Aha, now something is clear . I had been thinking that convergence in weak topology means weak convergence . Thank you , i will come back if i have some more doubts. – Theorem Nov 21 '12 at 17:15

A Banach space is by definition a normed vector space $X$ which is complete as a metric space, with the distance function induced by the norm. The norm induces a topology on $X$, with respect to which you can consider topological questions such as continuity, compactness, etc.

A linear map $T : (X, ||\;||) \rightarrow (Y, ||\;||)$ between normed vector spaces (not neccesarily Banach) is continuous if and only if it is bounded. It is implicit, that you are talking about continuity with respect to the topologies induced by the norms on $X$ and $Y$.

Now, there are a lot of different useful topologies in functional analysis one can put on a normed vector space $(X, ||\;||)$ other than the topology that is induced from the norm. One such topology is called the weak topology. How is it defined?

The norm structure on $(X, ||\;||)$ allows us to define when a linear functional $\phi : X \rightarrow \mathbb{C}$ is continuous. The collection of all continuous linear functionals on $X$ is denoted by $X^*$, and it by itself is a normed vector space (even Banach), with the norm being the operator norm $$ ||\phi|| = \sup_{||x|| = 1} |\phi(x)|. $$ The weak topology on $X$ is the weakest topology with respect to which all the maps $\phi \in X^*$ are continuous. Obviously, the original topology, induced by the norm on $X$ is a topology on $X$ under which all maps $\phi \in X^*$ are continuous, but it is quite possible you can throw away some open sets, and still remain with a topology for which all $\phi \in X^*$ are still continuous. Indeed, the weak topology on $X$, which we will denote by $\tau$, is the minimal topology which contains the obvious subsets which must be open for the functionals to be continuous - $\phi^{-1}(U)$ for $U \subset \mathbb{C}$ open and $\phi \in X^*$.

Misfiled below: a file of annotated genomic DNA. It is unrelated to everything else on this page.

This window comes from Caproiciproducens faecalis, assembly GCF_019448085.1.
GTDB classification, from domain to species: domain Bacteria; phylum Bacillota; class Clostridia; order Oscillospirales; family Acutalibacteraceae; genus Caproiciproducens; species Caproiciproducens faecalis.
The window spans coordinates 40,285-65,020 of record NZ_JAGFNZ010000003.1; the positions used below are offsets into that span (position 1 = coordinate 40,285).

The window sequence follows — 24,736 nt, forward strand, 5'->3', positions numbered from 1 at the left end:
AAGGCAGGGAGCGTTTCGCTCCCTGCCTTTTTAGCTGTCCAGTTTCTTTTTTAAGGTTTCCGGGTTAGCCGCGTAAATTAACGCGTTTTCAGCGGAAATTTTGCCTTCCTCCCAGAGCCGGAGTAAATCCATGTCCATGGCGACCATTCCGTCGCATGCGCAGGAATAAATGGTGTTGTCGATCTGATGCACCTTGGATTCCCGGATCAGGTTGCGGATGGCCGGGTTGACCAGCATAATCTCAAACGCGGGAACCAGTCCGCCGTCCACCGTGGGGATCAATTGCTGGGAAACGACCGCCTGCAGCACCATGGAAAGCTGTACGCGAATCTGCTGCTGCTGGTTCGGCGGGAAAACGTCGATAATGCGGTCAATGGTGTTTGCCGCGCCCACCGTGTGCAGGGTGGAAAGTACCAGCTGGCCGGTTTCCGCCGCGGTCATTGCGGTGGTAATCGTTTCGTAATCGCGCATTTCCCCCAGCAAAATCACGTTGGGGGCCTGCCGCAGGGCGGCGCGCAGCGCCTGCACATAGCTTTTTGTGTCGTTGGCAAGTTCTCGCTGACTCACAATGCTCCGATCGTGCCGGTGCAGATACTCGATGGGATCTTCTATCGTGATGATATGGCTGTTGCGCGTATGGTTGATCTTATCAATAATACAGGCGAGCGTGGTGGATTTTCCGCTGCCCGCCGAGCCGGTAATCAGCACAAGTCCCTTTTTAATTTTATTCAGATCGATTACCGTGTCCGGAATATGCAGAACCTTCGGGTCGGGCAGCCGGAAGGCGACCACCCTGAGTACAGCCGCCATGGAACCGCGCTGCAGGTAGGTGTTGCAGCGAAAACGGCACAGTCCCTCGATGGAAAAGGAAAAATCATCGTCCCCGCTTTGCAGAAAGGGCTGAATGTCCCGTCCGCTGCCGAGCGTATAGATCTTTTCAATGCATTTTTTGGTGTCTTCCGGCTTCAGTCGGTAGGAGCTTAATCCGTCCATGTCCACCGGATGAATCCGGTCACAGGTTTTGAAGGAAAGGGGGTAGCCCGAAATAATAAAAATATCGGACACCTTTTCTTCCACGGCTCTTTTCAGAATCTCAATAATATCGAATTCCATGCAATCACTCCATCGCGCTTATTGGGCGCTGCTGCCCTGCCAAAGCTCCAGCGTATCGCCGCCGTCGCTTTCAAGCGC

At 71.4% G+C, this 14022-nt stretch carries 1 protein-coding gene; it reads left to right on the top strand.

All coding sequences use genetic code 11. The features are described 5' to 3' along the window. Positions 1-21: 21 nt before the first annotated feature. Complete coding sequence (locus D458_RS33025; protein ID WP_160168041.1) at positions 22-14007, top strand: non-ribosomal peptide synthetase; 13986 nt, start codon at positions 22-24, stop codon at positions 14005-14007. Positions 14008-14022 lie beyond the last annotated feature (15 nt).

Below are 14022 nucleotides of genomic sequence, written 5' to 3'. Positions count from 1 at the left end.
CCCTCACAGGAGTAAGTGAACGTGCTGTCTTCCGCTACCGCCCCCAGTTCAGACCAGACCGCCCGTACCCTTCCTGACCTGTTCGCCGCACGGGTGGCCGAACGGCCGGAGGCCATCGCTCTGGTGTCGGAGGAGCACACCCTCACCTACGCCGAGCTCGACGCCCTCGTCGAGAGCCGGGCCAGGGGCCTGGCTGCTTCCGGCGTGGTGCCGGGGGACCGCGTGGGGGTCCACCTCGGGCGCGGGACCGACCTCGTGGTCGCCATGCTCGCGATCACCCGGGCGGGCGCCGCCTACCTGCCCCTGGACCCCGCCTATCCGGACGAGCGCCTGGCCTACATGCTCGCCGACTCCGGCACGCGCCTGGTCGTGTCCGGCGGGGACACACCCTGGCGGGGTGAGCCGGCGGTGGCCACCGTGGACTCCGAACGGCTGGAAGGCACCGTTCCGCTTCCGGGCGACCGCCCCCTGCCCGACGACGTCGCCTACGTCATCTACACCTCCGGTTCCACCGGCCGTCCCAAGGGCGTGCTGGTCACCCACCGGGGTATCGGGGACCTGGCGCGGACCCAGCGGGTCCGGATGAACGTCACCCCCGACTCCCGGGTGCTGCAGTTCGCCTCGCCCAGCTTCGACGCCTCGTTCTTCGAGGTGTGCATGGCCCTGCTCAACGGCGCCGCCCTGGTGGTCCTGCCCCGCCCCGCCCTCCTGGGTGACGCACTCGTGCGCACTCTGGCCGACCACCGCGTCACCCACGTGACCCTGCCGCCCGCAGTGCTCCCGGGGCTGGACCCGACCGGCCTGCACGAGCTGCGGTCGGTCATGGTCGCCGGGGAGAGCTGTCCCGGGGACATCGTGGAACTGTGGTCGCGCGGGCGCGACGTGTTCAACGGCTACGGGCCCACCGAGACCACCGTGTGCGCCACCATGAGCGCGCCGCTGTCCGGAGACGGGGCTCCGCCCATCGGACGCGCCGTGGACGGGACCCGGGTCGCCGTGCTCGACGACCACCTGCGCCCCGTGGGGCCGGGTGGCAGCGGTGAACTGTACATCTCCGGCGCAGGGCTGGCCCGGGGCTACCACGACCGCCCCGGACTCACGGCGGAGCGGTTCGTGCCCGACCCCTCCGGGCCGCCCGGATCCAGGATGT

Assume that $X$ is infinite dimensional. Some properties of this topology you should get used to and prove:

  1. The weak topology $\tau$ has less open subsets than the norm topology on $X$.
  2. The weak topology $\tau$ is not first countable. It is not induced by any norm on $X$ nor by any distance function.
  3. The identity map $\mathrm{id} : (X, ||\;||) \rightarrow (X, \tau)$ is continuous. The inverse of the identity map is not.
  4. A map $T : X \rightarrow Y$, which is continuous as a map between the normed vector spaces $T : (X, ||\;||_1) \rightarrow (Y, ||\;||_2)$ will also be continuous as a map between the topological vector spaces $T : (X, \tau_1) \rightarrow (Y, \tau_2)$ when $\tau_i$ are the weak topologies on $X$ and $Y$. The other direction is generally false.

Hmm, it seems I misunderstood the question, but this still might be useful...

share|cite|improve this answer

Your Answer


By posting your answer, you agree to the privacy policy and terms of service.

Not the answer you're looking for? Browse other questions tagged or ask your own question.